The Canadian Veterinary Medical Association supports the use of “well-managed (trap-neuter-return) programs as an important strategy in the management” of feral cats, with the condition that colonies should not be located near ecologically sensitive areas. The BC SPCA also acknowledges that cat colonies can negatively affect nearly wildlife, which is why they urge cat colony volunteers to draw up wildlife mitigation strategies. “It’s a tough situation,” said Dr. Sarah Armstrong, a veterinarian and board member of the BC SPCA. “Trap-neuter-return is just the best halfway point.”

That’s particularly true when the alternative is a cull. In feral-cat-plagued Australia, for instance, officials recently set a target of killing two million cats by 2020. But in Victoria, given the public recent outcry at attempted culls of Oak Bay deer or UVic’s feral rabbits, it’s clear that any talk of feral cat euthanization could spark overwhelming pushback.

“In response to why we don’t euthanize all free-roaming cats to protect birds: It is not publicly considered acceptable by the majority of the population to euthanize cats and science demonstrates that (trap-neuter-return) is effective, so we follow that scientifically proven method,” wrote Marieke van der Velden, the BC SPCA outreach specialist in a statement.

As for the science behind colonies, the nonprofit cites a number of sources on its website. One is a 2003 case study of a trap-neuter-return program that successfully eliminated a feral cat problem on an American university campus. Another was a 1999 study showing the much lower stress levels on cats with room to roam. The organization also cites several public opinion surveys, including one by the U.S. advocacy group Alley Cat Allies, which concluded that euthanizing feral cats is “at odds with the humane values of most Americans” However, none of the BC SPCA’s cited studies directly investigate the effects of feral cat colonies on local wildlife.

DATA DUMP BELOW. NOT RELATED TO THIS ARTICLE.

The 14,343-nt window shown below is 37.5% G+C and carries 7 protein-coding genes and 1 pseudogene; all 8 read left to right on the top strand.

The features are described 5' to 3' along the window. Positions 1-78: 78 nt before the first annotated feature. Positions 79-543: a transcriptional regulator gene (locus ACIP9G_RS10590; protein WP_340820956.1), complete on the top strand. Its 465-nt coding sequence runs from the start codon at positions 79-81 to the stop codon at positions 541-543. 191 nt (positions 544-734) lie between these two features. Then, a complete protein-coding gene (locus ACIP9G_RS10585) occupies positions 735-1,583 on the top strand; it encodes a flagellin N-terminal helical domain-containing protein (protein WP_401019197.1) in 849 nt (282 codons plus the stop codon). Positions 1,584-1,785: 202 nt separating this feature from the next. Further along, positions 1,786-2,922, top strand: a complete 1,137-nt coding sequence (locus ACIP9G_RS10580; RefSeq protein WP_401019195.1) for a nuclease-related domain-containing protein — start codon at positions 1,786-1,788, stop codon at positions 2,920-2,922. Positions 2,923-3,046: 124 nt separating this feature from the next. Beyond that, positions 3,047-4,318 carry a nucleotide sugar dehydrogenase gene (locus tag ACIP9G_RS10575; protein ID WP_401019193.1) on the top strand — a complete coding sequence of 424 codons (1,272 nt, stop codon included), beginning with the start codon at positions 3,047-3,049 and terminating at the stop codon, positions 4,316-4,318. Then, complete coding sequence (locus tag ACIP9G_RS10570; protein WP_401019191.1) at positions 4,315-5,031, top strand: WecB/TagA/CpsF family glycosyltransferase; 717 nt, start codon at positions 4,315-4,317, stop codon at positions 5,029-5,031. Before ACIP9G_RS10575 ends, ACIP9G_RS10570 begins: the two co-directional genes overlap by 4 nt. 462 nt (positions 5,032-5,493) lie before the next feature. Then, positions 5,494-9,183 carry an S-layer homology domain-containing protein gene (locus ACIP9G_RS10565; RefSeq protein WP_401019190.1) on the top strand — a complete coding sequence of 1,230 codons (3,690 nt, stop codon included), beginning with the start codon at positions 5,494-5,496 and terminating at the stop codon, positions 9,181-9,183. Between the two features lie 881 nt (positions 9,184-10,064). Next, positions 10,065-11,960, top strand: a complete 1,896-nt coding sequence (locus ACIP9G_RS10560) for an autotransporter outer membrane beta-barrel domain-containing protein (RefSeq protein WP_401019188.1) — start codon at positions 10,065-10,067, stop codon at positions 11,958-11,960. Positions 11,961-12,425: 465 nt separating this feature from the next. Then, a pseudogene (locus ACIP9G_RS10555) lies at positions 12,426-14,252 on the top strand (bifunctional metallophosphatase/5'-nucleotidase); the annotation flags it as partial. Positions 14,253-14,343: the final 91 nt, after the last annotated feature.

Arguments in favour of cat colonies have often come under fierce condemnation from biologists, many of whom, like Liana Zanette, are seeing the direct consequences of free-roaming cats. A 2009 paper in Conservation Biology noted that in the rare case that trap-neuter-return programs reduce the number of feral cats, they come from sustained efforts by scientific researchers — not neighborhood volunteer groups.

A particularly scathing 2018 article, also in Conservation Biology, accused  accused pro-TNR activists of pushing “misinformation strategies” that were anti-science and threatening biodiversity around the world. “The end game for these merchants of doubt is protected status and a continued free‐ranging existence for this globally harmful invasive species,” it wrote.

There is a positive side to cats being the number one killer of birds in Canada: It’s actually a relatively easy problem to address.“Cats should be low-hanging fruit,” said the Canadian Wildlife Service’s Tanya Luszcz. “It’s something that we can do something about.”

Owners can keep cats inside, or construct “catios” to allow safe outings in the outdoors. Widespread spaying and neutering can prevent more unwanted cats being released into the landscape to hunt birds. Municipalities can enact licensing systems and bylaws that restrict cats from roaming.

And despite their disagreements over feral cats, conservation advocates and cat enthusiasts do have some common ground. A 2013 study concluded that both groups generally agree on the need for mandatory licensing and neutering, as well as non-lethal population control.

Meanwhile, at Rithet’s Bog, cats are still calling the shots. Russ Pym, president of the Rithet’s Bog Conservation Society, says that in addition to disappearing song sparrows, he’s seen a  general decline in voles and songbirds, among others.

If dogs were the ones wreaking havoc in Rithet’s Bog, conservationists could at least call animal control. But as laws stand in Greater Victoria, there is nothing to stop a colony of feral cats, even one that has taken refuge within a nature reserve.

Said Pym, “A nature sanctuary is supposed to be protecting our native species. A cat is a non-native species; it doesn’t belong.”